Ashker v. Alameida et al

Filing 516

ORDER by Judge Claudia Wilken GRANTING IN PART PLAINTIFFS 494 MOTION FOR REVIEW OF CLERKS TAXATION OF COSTS AND FOR OUT-OF-POCKET EXPENSES UNDER 42 U.S.C. § 1988 AND GRANTING PLAINTIFFS 499 MOTION FOR EXTENSION OF TIME TO FILE REPLY.(ndr, COURT STAFF) (Filed on 3/7/2011)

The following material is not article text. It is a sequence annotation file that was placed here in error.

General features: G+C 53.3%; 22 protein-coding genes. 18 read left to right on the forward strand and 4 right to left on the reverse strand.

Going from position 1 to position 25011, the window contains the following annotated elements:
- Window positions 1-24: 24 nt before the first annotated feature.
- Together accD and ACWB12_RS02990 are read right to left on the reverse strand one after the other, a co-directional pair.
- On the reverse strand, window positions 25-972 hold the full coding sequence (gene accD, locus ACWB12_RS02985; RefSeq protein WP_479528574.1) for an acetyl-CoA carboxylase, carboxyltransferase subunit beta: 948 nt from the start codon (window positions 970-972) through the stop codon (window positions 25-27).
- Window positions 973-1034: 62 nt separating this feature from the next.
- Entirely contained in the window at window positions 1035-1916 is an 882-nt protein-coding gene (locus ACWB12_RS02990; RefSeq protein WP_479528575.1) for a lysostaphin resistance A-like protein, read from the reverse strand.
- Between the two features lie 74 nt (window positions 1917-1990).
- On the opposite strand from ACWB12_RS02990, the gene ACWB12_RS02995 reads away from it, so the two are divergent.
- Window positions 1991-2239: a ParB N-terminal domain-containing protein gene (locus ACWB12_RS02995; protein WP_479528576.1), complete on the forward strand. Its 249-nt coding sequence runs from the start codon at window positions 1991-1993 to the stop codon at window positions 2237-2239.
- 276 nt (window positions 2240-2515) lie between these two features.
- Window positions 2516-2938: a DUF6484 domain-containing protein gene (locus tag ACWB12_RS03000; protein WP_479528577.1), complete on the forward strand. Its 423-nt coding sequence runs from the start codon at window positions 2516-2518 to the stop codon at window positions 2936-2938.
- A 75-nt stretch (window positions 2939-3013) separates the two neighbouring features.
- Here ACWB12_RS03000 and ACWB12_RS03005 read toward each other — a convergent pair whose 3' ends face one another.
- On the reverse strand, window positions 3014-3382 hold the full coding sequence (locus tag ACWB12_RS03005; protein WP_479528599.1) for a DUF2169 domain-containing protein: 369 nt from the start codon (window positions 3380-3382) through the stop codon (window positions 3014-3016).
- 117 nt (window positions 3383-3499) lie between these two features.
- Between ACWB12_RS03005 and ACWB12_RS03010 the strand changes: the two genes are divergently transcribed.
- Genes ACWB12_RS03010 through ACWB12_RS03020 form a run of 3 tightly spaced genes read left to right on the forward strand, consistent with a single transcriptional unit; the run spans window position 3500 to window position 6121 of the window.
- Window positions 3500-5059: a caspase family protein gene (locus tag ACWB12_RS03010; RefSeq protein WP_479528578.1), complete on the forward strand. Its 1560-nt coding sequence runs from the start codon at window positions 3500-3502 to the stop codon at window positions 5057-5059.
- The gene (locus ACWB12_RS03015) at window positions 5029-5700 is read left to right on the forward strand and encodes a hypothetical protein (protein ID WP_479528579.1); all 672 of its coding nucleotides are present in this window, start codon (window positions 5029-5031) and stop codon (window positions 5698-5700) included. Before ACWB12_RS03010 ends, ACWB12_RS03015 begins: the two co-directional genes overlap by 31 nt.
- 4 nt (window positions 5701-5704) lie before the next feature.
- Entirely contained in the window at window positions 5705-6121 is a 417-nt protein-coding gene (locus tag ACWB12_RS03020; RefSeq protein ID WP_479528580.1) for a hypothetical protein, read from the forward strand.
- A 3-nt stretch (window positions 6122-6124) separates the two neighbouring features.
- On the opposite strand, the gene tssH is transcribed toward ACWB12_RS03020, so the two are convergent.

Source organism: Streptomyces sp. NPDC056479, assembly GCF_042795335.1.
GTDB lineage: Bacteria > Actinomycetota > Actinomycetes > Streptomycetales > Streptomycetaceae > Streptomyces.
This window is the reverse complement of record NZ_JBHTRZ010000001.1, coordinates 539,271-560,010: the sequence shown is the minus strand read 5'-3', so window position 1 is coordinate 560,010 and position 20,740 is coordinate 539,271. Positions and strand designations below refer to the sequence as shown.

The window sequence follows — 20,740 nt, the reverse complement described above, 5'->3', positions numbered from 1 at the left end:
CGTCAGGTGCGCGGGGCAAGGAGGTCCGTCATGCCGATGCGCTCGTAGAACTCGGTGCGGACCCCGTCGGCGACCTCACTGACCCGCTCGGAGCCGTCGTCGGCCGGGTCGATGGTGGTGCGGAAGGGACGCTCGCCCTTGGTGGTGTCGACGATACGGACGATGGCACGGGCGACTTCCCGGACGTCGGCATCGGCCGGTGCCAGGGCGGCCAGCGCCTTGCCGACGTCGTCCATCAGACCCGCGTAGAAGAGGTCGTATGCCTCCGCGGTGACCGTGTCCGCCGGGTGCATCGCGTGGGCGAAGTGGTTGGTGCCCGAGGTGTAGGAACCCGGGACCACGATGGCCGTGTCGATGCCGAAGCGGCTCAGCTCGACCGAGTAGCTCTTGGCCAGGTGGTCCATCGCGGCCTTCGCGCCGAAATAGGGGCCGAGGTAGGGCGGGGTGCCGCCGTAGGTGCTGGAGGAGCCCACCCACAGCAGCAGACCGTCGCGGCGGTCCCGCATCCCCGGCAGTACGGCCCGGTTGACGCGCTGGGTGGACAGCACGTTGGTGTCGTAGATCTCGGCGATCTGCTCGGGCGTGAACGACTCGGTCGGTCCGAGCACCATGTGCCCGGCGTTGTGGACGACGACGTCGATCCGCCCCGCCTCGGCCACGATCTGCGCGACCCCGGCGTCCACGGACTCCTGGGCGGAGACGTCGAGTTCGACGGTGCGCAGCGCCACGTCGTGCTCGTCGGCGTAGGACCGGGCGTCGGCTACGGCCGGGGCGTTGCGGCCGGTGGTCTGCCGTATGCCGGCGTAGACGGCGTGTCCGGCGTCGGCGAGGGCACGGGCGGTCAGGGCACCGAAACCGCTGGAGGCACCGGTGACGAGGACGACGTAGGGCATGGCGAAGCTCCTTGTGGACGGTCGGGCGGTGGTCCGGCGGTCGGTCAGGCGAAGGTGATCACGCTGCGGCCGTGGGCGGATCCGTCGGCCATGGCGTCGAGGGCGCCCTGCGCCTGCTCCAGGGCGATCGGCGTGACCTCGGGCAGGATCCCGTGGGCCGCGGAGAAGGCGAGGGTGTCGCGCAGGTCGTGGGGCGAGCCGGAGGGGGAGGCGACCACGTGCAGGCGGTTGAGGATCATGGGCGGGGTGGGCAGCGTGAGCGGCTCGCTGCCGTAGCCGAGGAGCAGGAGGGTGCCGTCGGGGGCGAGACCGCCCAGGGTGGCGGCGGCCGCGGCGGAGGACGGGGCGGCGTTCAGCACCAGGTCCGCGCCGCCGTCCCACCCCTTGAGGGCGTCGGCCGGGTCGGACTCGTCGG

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Ashker v. Sayre et al Doc. 516 1 2 3 4 FOR THE NORTHERN DISTRICT OF CALIFORNIA 5 6 7 8 9 10 United States District Court For the Northern District of California 11 12 13 14 15 In this civil rights case, Plaintiff Todd L. Ashker moves for 16 review of the clerk's taxation of costs entered on March 10, 2010 17 (Docket # 452) and for the recovery of out-of-pocket expenses 18 pursuant to 42 U.S.C. 1988. 19 Cate have filed an opposition and a supplemental opposition.1 20 matter was taken under submission on the papers. 21 all the papers filed by the parties, the Court grants Plaintiff's 22 motion, in part. 23 BACKGROUND 24 On February 4, 2010, judgment was entered against Defendant 25 Sayre on Plaintiff's claims for violation of the Eighth Amendment 26 27 28 Plaintiff's motion for an extension of time to file his reply is granted. (Docket No. 499). 1 IN THE UNITED STATES DISTRICT COURT TODD L. ASHKER, Plaintiff, v. MICHAEL SAYRE, et al., Defendants. / No. 05-03759 CW ORDER GRANTING IN PART PLAINTIFF'S MOTION FOR REVIEW OF CLERK'S TAXATION OF COSTS AND FOR OUT-OF-POCKET EXPENSES UNDER 42 U.S.C. 1988 AND GRANTING PLAINTIFF'S MOTION FOR EXTENSION OF TIME TO FILE REPLY (Docket Nos. 494, 499) Defendants Michael Sayre and Matthew The Having considered Dockets.Justia.com 1 2 3 4 5 6 7 8 9 10 United States District Court For the Northern District of California 11 12 13 14 15 16 17 18 19 20 21 22 23 24 25 26 27 28 guarantee against deliberate indifference to Plaintiff's serious medical needs and for medical malpractice and against Defendant Cate on Plaintiff's claim for breach of contract. Plaintiff subsequently submitted a bill of costs to the Clerk of the Court in the amount of $14,570.78, to which Defendants objected. On March 10, 2010, the Clerk entered a notice taxing costs in the amount of $684.14. On May 29, 2010, Plaintiff filed a motion for an extension of time to move for review of the Clerk's taxation of costs and to move for recovery of out-of-pocket expenses pursuant to 42 U.S.C. 1988. Defendant Sayre opposed on the ground that On July 29, 2010, the Court entered an the motion was untimely. order granting Plaintiff's motion, finding good cause to allow Plaintiff to seek review of the Clerk's cost award because he was proceeding pro se.2 LEGAL STANDARD Two statutes govern the award of costs in this case: 28 U.S.C. 1920 concerns the taxation of costs in all cases and 42 U.S.C. 1988 concerns the taxation of costs in civil rights cases. Section 1920 permits the taxing of costs for: (1) Fees of the clerk and marshal; (2) Fees for printed or electronically recorded transcripts necessarily obtained for use in the case; (3) Fees and disbursements for printing and witnesses; (4) Fees for exemplification and the costs of making copies of any materials where the copies are necessarily obtained for use in the case; (5) Docket fees under section 1923 of this title; (6) Compensation of court appointed experts, compensation of interpreters, and salaries, fees, expenses, and costs of special interpretation services under section 1828 of Because the Court has already ruled that Plaintiff may file a late motion, it does not address Defendants' argument regarding timeliness. 2 2 1 2 3 4 5 6 7 8 9 10 United States District Court For the Northern District of California 11 12 13 14 15 16 17 18 19 20 21 22 23 24 25 26 27 28 this title. Section 54-3 of the Local Civil Rules further specifies the costs that are taxable under 1920. Under 42 U.S.C. 1988, the prevailing party in a civil rights case may recover those out-of-pocket expenses that would normally be charged by an attorney to a fee-paying client. 422 F.3d 800, 814 (9th Cir. 2005). reasonable. Id. Dang v. Cross, The requested expenses must be Thus, even though requested expenses may not be Harris taxable under 1920, they may be allowable under 1988. v. Marhoefer, 24 F.3d 16, 20 (9th Cir. 1994). DISCUSSION I. Objection to Taxing of Costs Pursuant to 28 U.S.C. 1920 A. Photocopies Plaintiff originally requested reimbursement of $1,670 for photocopying legal documents. The Clerk denied this request, referring to Civil Local Rule 54-3(d)(3), which provides that the cost of reproducing copies of motions, pleadings, notices and other routine case papers is not allowable. In his motion, Plaintiff requests reimbursement of only $1,096 for copying because he deleted the costs associated with claims on which he did not prevail. In his declaration, Plaintiff states these are copies, for the most part, of motions, oppositions to Defendants' motions, and the declarations and exhibits accompanying the motions. The Clerk was correct in disallowing this cost request under Civil Local Rule 54-3(d)(3). B. Witness Dr. Everett Allen's Travel Expenses Plaintiff originally requested $2,500 as a witness fee and 3 1 2 3 4 5 6 7 8 9 10 United States District Court For the Northern District of California 11 12 13 14 15 16 17 18 19 20 21 22 23 24 25 26 27 28 $430.68 to cover Dr. Allen's gas, tolls, rental car, parking and other expenses incurred in his traveling from Crescent City to Oakland to testify on Plaintiff's behalf. Plaintiff stated that Dr. Allen attended the trial for three days, accommodating other witnesses' schedules, before he was able to testify. The Clerk, citing Civil Local Rule 54-3(e), partially disallowed the $2,500, awarding $120 for the three days Dr. Allen attended the trial. The Clerk partially disallowed the $430.68, awarding $189.14 for gas, tolls, rental car and parking. Plaintiff requests that, under 1920, the Court award him the $241.54 disallowed by the Clerk. Civil Local Rule 54-3(e) governs witness expenses: Per diem, subsistence and mileage payments for witnesses are allowable to the extent reasonably necessary and provided for by 28 U.S.C. 1821. No other witness expenses, including fees for expert witnesses, are allowable. Section 1821 provides that witnesses are to be paid an attendance fee of forty dollars for each day attending the trial, and for the time necessarily occupied in going to and returning from the place of attendance at the beginning and end of such attendance. 28 U.S.C. 1821(b). Witnesses shall also receive a travel allowance for mileage and reimbursement for toll roads, bridges, tunnels, and parking. 28 U.S.C. 1821(c)(2) and (3). The Court has reviewed the receipts submitted by Dr. Allen. They all relate to his attendance at Plaintiff's trial and appear to be reasonable and allowable under 1821(c)(2) and (3). The disallowed costs in the amount of $241.54 are allowed for Dr. Allen's witness expenses. Because Dr. Allen traveled from Crescent City to Oakland to testify at the trial and then traveled back to 4 1 2 3 4 5 6 7 8 9 10 United States District Court For the Northern District of California 11 12 13 14 15 16 17 18 19 20 21 22 23 24 25 26 27 28 Crescent City, the Court awards an additional eighty dollars attendance fee for the two days of traveling. Therefore, an additional $321.54 in costs is allowed for Dr. Allen, for a total of $630.68 ($120 for three days attendance at trial allowed by the Clerk; $189.14 for costs allowed by the Clerk; $241.54 for disallowed costs that the Court allows; and an eighty dollar attendance fee for two days of travel time). C. Two Trial Transcripts In Plaintiff's June 19, 2009 declaration submitted in support of his motion for taxation of costs, he explained that, because he understood that transcripts of Dr. Duncan's trial testimony and of Plaintiff's cross-examination testimony had been ordered, he felt it prudent to obtain copies of these transcripts also. He submitted the invoice for the two transcripts in the amount of $50.10. The Clerk denied this request, citing Civil Local Rule 54- 3(b)(3), which provides that, with two exceptions not relevant here, the cost of transcripts is not normally allowable unless, before it is incurred, it is approved by a judge or stipulated to be recoverable by counsel. Section 1920(2) provides that fees for printed transcripts necessarily obtained for use in the case are taxable. The Court finds that these two transcripts were necessarily obtained for use in the case and allows the $50.10 as a taxable cost. II. Out-of-Pocket Expenses Under 42 U.S.C. 1988 A. Photocopying of Motions, Oppositions, Exhibits, etc. Pursuant to 1988, Plaintiff again requests the reimbursement of $1,096 he spent for photocopying motions, oppositions and 5 1 2 3 4 5 6 7 8 9 10 United States District Court For the Northern District of California 11 12 13 14 15 16 17 18 19 20 21 22 23 24 25 26 27 28 accompanying declarations and exhibits. Plaintiff states the cost is reasonable in that he only made two copies of each document, one for opposing counsel and one for himself, and sent the original to the Court for filing. Pelican Bay State Prison (PBSP) charges ten cents per page for photocopying and, with his reply, Plaintiff submits receipts from PBSP for the photocopying. Defendants argue that $1,096 for photocopying is unreasonable because, at ten cents per page, Plaintiff would have photocopied over 10,000 pages. Defendants also argue that Plaintiff's description of his request is not clear and that he does not provide evidence of these expenses. However, as mentioned previously, with his reply, Plaintiff provides receipts for photocopying, totaling approximately $1,088. documentation. This is adequate Also, in his reply, Plaintiff requests an additional $3.60 for photocopying his reply and declaration. The costs of reproducing pleadings, motions and exhibits are typically billed by attorneys to their fee-paying clients. Although the number of pages claimed by Plaintiff is large, the Court notes that, because he is an inmate, Plaintiff must handwrite all his pleadings and motions, which requires more pages than typescript. Furthermore, this case was fiercely litigated by Defendants, requiring Plaintiff to file many motions and oppositions. Therefore, the Court finds that the $1,099.60 requested for photocopying is reasonable and is allowable under 1988. B. Postage Plaintiff requests reimbursement for postage in the amount of 6 1 2 3 4 5 6 7 8 9 10 United States District Court For the Northern District of California 11 12 13 14 15 16 17 18 19 20 21 22 23 24 25 26 27 28 $150. In his reply, Plaintiff requests an additional $3.12 for postage to mail his reply brief and declaration to defense counsel and the Court. Plaintiff states that he has no receipts for Defendants postage because PBSP does not provide such receipts. oppose this on the ground that Plaintiff fails to present evidence that postage costs are normally charged to a fee-paying client and that he fails to present evidence of the postage rate and explain how he arrived at an estimate of $150. The Court notes that this case is more than five years old, and has been heavily litigated during that time. Plaintiff has filed and served many documents, Therefore, the Court finds some of which consist of many pages. that $153.12 is a reasonable amount for postage and that it is the type of expense that would be billed by an attorney to a fee-paying client. Therefore, $153.12 is allowed for postage. C. Dr. Weinstein's Assistance Plaintiff requests reimbursement in the amount of $6,480 for the services of Dr. Corey Weinstein. On January 22, 2007, Dr. Weinstein performed a physical examination of Plaintiff, reviewed medical documents and reported his findings; in February, 2008, Dr. Weinstein reviewed documents, and wrote a declaration supporting Plaintiff's opposition to Defendants' motion for summary judgment; in March, 2009, Dr. Weinstein reviewed documents and prepared for his deposition by opposing counsel; and, in May, 2009, Dr. Weinstein testified at Plaintiff's trial. Plaintiff argues that Dr. Weinstein's services were reasonable, necessary and the type normally charged to fee-paying clients. In Crawford Fitting Co. v. J.T. Gibbons, Inc., 482 U.S. 437, 7 1 2 3 4 5 6 7 8 9 10 United States District Court For the Northern District of California 11 12 13 14 15 16 17 18 19 20 21 22 23 24 25 26 27 28 439 (1987), the Supreme Court held that expert witness fees are only recoverable pursuant to a contract or statutory authority. 1991, the Supreme Court held that 1988 did not authorize the shifting of expert witness fees to the losing party. Univ. Hosp., Inc. v. Casey, 499 U.S. 83, 102 (1991). West Virginia After Casey, In Congress amended 1988 to provide for the recovery of expert witness fees in cases brought under 42 U.S.C. 1981 and 1981a. See 42 U.S.C. 1988(c) ("In awarding an attorney's fee . . . in any action or proceeding to enforce a provision of section 1981 or 1981a of this title, the court, in its discretion, may include expert fees as part of the attorney's fee."). Claims Ruff v. brought under 1983 are not covered by this amendment. County of Kings, 700 F. Supp. 2d 1225, 1243 (E.D. Cal. 2010); Agster v. Maricopa County, 486 F. Supp. 2d 1005, 1019 (D. Ar. 2007) (because Congress did not amend 1988 to include 1983 cases, the Casey decision stands in regard to 1983 cases). The Court finds the reasoning in Ruff and Agster persuasive. Therefore, Plaintiff's request for expert witness fees for Dr. Weinstein is disallowed. The Court notes that the Clerk of the Court properly taxed costs applicable to Dr. Weinstein's testimony as a trial witness. D. Dr. Allen's Assistance. Plaintiff requests reimbursement of $2,500 paid to Dr. Allen for his testimony as a percipient witness. Because Dr. Allen was a percipient witness, 1920 applies to reimbursement of costs relating to his attendance at trial. As discussed above, costs for Dr. Allen's appearance as a witness were awarded under 1920. 8 1 2 3 4 5 6 7 8 9 10 United States District Court For the Northern District of California 11 12 13 14 15 16 17 18 19 20 21 22 23 24 25 26 27 28 E. Attorney Herman Franck's Assistance Plaintiff requests reimbursement of $2,000 paid to Attorney Franck for his assistance with "confidential, timely contact with Drs. Weinstein and Allen, necessary in order for Plaintiff to obtain the doctors' document reviews, declarations, physical exam and reports; especially with Plaintiff's regular mail communication problems." Reply at 9. He argues that Mr. Franck acted as a paralegal, and paralegal fees are reimbursable under 1988. Defendants argue that paralegal fees are not reimbursable under 1988 and, in any event, Plaintiff fails to provide evidence of a contract between himself and Mr. Franck or that the fee of $2,000 was reasonable or an explanation of why Mr. Franck's services were necessary. Plaintiff responds that he presented evidence of the $2,000 he paid Mr. Franck with his declaration submitted with his June 19, 2009 motion for taxation of costs. In that declaration, Plaintiff attests to the assistance Mr. Franck rendered, as quoted above from his reply. Attached to the declaration is a copy of a February 20, 2008 letter from Mr. Franck to Plaintiff stating that Mr. Franck has been spending a great deal of time communicating with Drs. Weinstein and Allen and requesting payment. On the letter is a handwritten note from Plaintiff stating, "Agreed to $2,000 for assistance." In his present declaration, Plaintiff states that he wrote to Mr. Franck requesting him to file a declaration indicating he was paid, but he has not done so. It appears that Mr. Franck was functioning as a paralegal in this case, rather than as an attorney, and fees for his paralegal 9 1 2 3 4 5 6 7 8 9 10 United States District Court For the Northern District of California 11 12 13 14 15 16 17 18 19 20 21 22 23 24 25 26 27 28 services would be reimbursable. See Perez v. Cate, __ F.3d __, 2011 WL 149869, *1 (9th Cir.) (paralegal fees are reimbursable under 1988 but are subject to a fee cap under the Prison Litigation Reform Act (PLRA), 42 U.S.C. 1997e). The PLRA allows an award for paralegal fees of up to $169.50 per hour, which is below the market rate for paralegal work in the San Francisco Bay Area. Id. at *4. In order for Mr. Franck to earn $2,000 at the hourly rate of $169.50, he would have had to work 11.8 hours. The Court finds that, over the course of the five years that this case has been litigated, it would be reasonable for Mr. Franck, acting as a paralegal, to have spent at least 11.8 hours communicating with and making logistical arrangements for Drs. Weinstein and Allen. Therefore, the Court concludes that the $2,000 is reasonable and allowable under 1988. F. State Tort Claim Filing Fee Plaintiff requests reimbursement of twenty-five dollars for filing his state tort claim. Plaintiff cites no authority holding that this cost is reimbursable under 1920 or 1988, and the Court knows of none. Therefore, this expense is disallowed. CONCLUSION Based on the foregoing, Plaintiff's motion for an extension of time to file a reply is granted (docket no. 499) and Plaintiff's motion for costs and expenses is granted in part and denied in part (docket no. 494). Under 1920, Plaintiff is awarded additional costs in the amount of $291.64, for a total of $975.78, and under 1988, Plaintiff is awarded out-of-pocket expenses in the amount 10 1 2 3 4 5 6 7 8 9 10 United States District Court For the Northern District of California 11 12 13 14 15 16 17 18 19 20 21 22 23 24 25 26 27 28 of $3,252.72. Defendants shall pay these amounts to Plaintiff within fourteen days from the date of this order. IT IS SO ORDERED. Dated: 3/7/2011 CLAUDIA WILKEN United States District Judge 11 1 2 3 ASHKER, 4 Plaintiff, 5 v. 6 ALAMEIDA ET AL et al, 7 Defendant. 8 9 10 United States District Court For the Northern District of California 11 12 13 14 15 16 17 18 19 20 21 22 23 24 25 26 27 28 Todd A. Ashker C58191 Pelican Bay State Prison Box 7500 D1-119 Crescent City, CA 95532 Dated: March 7, 2011 UNITED STATES DISTRICT COURT FOR THE NORTHERN DISTRICT OF CALIFORNIA Case Number: CV05-03759 CW CERTIFICATE OF SERVICE / I, the undersigned, hereby certify that I am an employee in the Office of the Clerk, U.S. District Court, Northern District of California. That on March 7, 2011, I SERVED a true and correct copy(ies) of the attached, by placing said copy(ies) in a postage paid envelope addressed to the person(s) hereinafter listed, by depositing said envelope in the U.S. Mail, or by placing said copy(ies) into an inter-office delivery receptacle located in the Clerk's office. Richard W. Wieking, Clerk By: Nikki Riley, Deputy Clerk 12